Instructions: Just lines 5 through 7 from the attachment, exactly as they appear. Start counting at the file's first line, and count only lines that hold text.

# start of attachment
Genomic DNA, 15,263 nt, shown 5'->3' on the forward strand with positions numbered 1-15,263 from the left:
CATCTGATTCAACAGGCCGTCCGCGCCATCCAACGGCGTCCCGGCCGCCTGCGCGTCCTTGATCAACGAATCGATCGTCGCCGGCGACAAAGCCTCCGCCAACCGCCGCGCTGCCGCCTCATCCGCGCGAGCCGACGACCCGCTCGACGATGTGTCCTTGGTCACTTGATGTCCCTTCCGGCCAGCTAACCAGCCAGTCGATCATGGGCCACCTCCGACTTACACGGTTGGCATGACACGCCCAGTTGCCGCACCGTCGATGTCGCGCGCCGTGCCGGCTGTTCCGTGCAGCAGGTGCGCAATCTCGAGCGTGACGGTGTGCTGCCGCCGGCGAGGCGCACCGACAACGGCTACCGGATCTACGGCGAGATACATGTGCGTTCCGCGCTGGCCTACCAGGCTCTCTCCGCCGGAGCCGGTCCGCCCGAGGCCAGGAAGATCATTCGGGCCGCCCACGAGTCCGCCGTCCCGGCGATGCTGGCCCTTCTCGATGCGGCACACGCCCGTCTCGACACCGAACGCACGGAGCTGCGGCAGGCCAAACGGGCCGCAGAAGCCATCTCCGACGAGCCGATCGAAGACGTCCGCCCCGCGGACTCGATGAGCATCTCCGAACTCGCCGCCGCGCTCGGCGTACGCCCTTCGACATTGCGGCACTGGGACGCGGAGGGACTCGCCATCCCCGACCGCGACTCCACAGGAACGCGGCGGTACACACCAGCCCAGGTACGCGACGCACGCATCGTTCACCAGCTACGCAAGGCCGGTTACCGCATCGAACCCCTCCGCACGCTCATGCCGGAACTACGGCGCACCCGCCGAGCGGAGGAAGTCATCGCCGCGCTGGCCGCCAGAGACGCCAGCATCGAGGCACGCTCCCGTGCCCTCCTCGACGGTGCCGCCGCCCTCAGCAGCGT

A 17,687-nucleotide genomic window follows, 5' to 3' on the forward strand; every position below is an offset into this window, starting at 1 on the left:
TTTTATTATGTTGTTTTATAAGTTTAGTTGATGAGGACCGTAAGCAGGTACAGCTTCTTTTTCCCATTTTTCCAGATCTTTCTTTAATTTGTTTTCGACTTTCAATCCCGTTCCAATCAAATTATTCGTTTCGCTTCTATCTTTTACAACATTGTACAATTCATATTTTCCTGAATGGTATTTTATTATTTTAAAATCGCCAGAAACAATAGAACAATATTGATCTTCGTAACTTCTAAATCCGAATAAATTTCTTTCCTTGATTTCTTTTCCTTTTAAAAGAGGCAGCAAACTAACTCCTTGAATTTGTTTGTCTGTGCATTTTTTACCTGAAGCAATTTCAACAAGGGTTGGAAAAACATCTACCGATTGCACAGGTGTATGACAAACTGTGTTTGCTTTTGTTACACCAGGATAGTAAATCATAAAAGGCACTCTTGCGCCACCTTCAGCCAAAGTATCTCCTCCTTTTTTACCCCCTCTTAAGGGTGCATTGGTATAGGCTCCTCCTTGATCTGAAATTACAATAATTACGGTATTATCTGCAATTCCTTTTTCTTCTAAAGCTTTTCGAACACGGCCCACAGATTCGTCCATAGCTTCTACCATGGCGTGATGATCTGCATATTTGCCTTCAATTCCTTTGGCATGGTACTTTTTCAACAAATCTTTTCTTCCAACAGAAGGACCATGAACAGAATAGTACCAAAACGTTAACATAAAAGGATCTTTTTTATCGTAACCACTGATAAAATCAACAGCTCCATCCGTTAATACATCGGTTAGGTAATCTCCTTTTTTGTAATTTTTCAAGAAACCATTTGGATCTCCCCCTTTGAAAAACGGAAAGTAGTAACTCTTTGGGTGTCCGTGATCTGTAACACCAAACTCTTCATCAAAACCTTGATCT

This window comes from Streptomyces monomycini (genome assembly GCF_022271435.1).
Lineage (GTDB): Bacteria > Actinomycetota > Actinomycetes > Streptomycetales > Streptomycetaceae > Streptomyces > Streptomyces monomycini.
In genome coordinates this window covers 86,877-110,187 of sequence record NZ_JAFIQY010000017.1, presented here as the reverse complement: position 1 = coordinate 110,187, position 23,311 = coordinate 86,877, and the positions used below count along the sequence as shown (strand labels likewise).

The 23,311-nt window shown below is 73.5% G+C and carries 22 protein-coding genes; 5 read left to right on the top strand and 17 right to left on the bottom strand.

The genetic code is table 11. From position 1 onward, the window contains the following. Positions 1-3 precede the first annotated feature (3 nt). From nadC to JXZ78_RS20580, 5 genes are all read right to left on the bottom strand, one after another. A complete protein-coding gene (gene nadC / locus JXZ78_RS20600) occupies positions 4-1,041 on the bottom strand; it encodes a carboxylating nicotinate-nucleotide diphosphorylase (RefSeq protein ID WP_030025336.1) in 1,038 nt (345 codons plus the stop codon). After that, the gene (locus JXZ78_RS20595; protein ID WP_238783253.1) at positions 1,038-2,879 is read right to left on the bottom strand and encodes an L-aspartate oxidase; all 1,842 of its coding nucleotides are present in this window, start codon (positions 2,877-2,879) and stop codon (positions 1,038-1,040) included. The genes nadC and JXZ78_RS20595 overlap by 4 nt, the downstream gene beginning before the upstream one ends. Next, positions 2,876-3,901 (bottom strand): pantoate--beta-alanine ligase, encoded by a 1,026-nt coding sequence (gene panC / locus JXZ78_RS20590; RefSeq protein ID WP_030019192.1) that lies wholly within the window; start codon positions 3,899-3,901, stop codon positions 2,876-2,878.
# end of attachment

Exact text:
This window comes from Streptomyces monomycini (genome assembly GCF_022271435.1).
Lineage (GTDB): Bacteria > Actinomycetota > Actinomycetes > Streptomycetales > Streptomycetaceae > Streptomyces > Streptomyces monomycini.
In genome coordinates this window covers 86,877-110,187 of sequence record NZ_JAFIQY010000017.1, presented here as the reverse complement: position 1 = coordinate 110,187, position 23,311 = coordinate 86,877, and the positions used below count along the sequence as shown (strand labels likewise).